Social media giant Facebook is under fire yet again, this time for failing to report widespread illegal drug trafficking.
This is hardly Facebook’s first time coming under fire for the issue of negligence. In years past, Facebook has faced criticism for failing to address adequately issues such as scams, abuse recorded via livestream, and even wildlife trafficking. However, this most recent exposure reveals something more materially sinister than diet Tiger King drama: opioids.
According to the Washington Post, a large group of moderators-turned-whistleblowers first reported this problem when it became clear that the tech giant’s focus was on “graphic content”–not illicit drug sales. Worse, employees who sought to report drug sales to Facebook Pay operators found themselves lacking any efficient channel through which to do so.
This highlights a serious disconnect between Facebook’s moderation team and the inner workings of Facebook’s infrastructure–a disconnect that, left unchecked, could spell disaster for countless victims of online crime.
Interestingly enough, this isn’t even Facebook’s first blunder in the narcotics department. In 2013, several tech firms–Google, eBay, and Craigslist among them–pledged to crack down on the sale of OxyContin and accompanying rip-offs on their platforms. Facebook, despite confirmation that OxyContin sales were rampant on their site, declined to partake in this initiative.
Anyone who has spent any substantial amount of time on Facebook knows that, sooner or later, you’re bound to stumble across an illicit deal of some sort, be it drugs or counterfeit Furbies (it’s a thing). The widespread nature of this trade, coupled with Facebook’s deliberately blind eye, is what makes it so concerning.
If tech giants are able to be complicit in large-scale drug trafficking–arguably one of the less disturbing forms of trafficking found on social media–who can hope to hold them accountable for their actions?
Fortunately, the answer to that question is mercifully simple: the SEC. Should the SEC find sufficient evidence that Facebook ignored drug trafficking on their platform, the company would face hefty fines.
The crux of this issue–that Facebook moderators have neither the time nor the venue through which to communicate these infractions–is likely to be swept under the rug in favor of the big, flashing, “Facebook Becomes De Facto Cartel” headlines you’ll see in the coming weeks, so let’s just address that here.
Employees who moderate Facebook content, in addition to needing access to immediate counseling on demand, require the resources necessary to communicate ALL misconduct discovered on Facebook in a timely manner. Affording them anything less is a humanitarian disservice, and to hold Facebook to any lower standard is to admit compliance with this disservice.
How this influencer gained 26k followers during the pandemic
(SOCIAL MEDIA) Becoming an influencer on social media can seem appealing, but it’s not easy. Check out this influencer’s journey and her rise during the pandemic.
Meet Carey McDermott – a 28-year-old Boston native – more widely known by her Instagram handle @subjectively_hot. Within a few months, since March, McDermott has accrued a whopping 26k following, and has successfully built her brand around activism, cheeky observations of day-to-day bullshit, and her evident hotness.
“It mostly started as a quarantine project.” Said McDermott, who was furloughed from her job at the start of shelter-in-place. “I had a lot of free time and I wanted to do an Instagram for a while so I thought, ‘I might as well take some pictures of myself.’”
To get started McDermott, used a lot of hashtags relevant to her particular niche to get noticed, and would follow other influencers that used similar hashtags.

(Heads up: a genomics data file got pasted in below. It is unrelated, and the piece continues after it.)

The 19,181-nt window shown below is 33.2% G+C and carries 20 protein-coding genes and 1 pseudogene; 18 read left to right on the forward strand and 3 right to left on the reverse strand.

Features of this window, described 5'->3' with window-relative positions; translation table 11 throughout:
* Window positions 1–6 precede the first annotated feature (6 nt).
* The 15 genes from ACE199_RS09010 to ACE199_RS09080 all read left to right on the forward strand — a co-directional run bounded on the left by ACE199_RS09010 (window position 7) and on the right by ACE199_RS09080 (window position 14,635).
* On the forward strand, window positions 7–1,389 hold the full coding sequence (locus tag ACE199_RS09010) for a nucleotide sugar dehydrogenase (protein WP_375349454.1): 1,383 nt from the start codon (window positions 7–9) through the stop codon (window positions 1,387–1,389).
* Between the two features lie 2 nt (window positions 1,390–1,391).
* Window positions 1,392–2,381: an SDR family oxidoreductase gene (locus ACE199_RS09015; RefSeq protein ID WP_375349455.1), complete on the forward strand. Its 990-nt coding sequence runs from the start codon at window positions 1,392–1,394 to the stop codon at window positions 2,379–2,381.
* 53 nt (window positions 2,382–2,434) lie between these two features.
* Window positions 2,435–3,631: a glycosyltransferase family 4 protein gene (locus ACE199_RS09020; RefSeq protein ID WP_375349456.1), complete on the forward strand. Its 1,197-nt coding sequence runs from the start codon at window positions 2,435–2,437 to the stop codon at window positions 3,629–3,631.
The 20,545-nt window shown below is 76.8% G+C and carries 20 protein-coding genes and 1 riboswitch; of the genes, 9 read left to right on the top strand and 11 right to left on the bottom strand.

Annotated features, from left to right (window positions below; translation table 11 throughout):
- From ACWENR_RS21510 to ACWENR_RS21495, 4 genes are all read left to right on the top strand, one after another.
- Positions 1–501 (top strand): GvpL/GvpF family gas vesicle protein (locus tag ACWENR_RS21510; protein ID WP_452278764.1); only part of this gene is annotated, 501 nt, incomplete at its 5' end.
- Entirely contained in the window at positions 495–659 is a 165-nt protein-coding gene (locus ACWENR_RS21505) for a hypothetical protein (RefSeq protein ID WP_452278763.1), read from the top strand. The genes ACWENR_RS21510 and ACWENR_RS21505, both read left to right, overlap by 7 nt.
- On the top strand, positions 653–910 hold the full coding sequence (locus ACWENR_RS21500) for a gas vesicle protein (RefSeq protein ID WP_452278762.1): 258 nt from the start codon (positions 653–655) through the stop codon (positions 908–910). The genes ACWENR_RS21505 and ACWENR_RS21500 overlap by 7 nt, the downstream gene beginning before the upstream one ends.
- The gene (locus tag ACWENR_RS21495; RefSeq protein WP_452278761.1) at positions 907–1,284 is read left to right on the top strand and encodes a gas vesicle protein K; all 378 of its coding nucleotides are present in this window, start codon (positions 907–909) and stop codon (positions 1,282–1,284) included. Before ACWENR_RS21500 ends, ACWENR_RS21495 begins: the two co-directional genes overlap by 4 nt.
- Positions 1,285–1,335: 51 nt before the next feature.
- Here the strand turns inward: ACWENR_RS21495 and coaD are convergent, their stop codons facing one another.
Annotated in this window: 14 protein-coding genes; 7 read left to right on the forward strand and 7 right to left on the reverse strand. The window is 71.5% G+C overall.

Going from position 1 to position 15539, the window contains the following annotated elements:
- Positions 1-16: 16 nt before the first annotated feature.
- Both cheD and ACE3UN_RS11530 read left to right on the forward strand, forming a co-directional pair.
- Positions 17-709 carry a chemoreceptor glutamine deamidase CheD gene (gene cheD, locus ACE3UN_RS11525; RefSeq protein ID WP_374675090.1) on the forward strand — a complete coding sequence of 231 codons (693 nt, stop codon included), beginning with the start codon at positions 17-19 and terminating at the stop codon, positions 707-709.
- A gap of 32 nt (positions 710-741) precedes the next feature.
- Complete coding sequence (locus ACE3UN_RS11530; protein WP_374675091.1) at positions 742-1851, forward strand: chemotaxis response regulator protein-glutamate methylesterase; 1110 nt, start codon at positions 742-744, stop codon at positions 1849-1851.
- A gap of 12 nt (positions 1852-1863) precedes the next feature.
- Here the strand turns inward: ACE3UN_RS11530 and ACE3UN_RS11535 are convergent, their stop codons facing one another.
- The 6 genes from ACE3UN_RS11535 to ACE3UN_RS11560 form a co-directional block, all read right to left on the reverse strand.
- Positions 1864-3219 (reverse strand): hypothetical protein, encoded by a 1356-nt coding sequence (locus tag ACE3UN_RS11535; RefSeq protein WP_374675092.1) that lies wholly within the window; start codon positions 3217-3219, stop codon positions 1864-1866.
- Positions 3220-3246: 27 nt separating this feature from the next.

“I definitely built a little online community of women, and we all still talk to each other a lot.”
Like many popular influencers, McDermott engages with her audience as much as possible. She is sure to like or reply to positive comments on her pictures, which makes followers feel special and seen, and subsequently more likely to follow and continue following her account. She also relies heavily on some of Instagram’s more interactive features.
When asked why she thinks she has been able to build and retain such a large base in just a few months, McDermott explained: “I think people like my [Instagram] Stories because I do a lot of polls and ask fun questions for people to answer, and then I repost them”.
But it’s not just fun and games for @subjectively_hot – Carey wants to use her account to make some substantial bread.
“I’ve gotten a bunch of products gifted to me in exchange for unpaid ads and I’m hoping to expand that so I can get paid ads and sponsorships. But free products are nice!”
Additionally, McDermott was recently signed with the talent agency the btwn – a monumental achievement which she attributes to her influencer status.
“Having a large Instagram following gave me the confidence to reach out to a modeling brand. After they looked at my Instagram, they signed me without asking for any other pictures.”
To aspiring influencers, McDermott offers this advice:
“Find your niche. Find your brand. Find what makes you unique and be yourself – don’t act like what you think an influencer should act like. People respond to you being authentic and sharing your real life. And definitely find other people in similar niches as you and build connections with them.”
But McDermott also warns against diving too unilaterally into your niche, and stresses the importance of a unique, multi-dimensional online persona.
“[@subjectively_hot] is inherently a plus size account. But a lot of plus size Instagrams are just about being plus size, and are only like, “I’m confident and here’s my body”. I don’t want to post only about body positively all day, I want it to be about me and being hot.”
And you definitely can’t paint this girl in broad strokes. I personally find her online personality hilarious, self-aware, and brutally anti-patriarchal (she explicitly caters to all walks of life minus the straight cis men who, to her dismay, frequent her DMs with unsolicited advice, comments, and pictures). Her meme and TikTok curations are typically some of the silliest, most honest content I see that day and, as her handle suggests, her pictures never fail in their hotness value.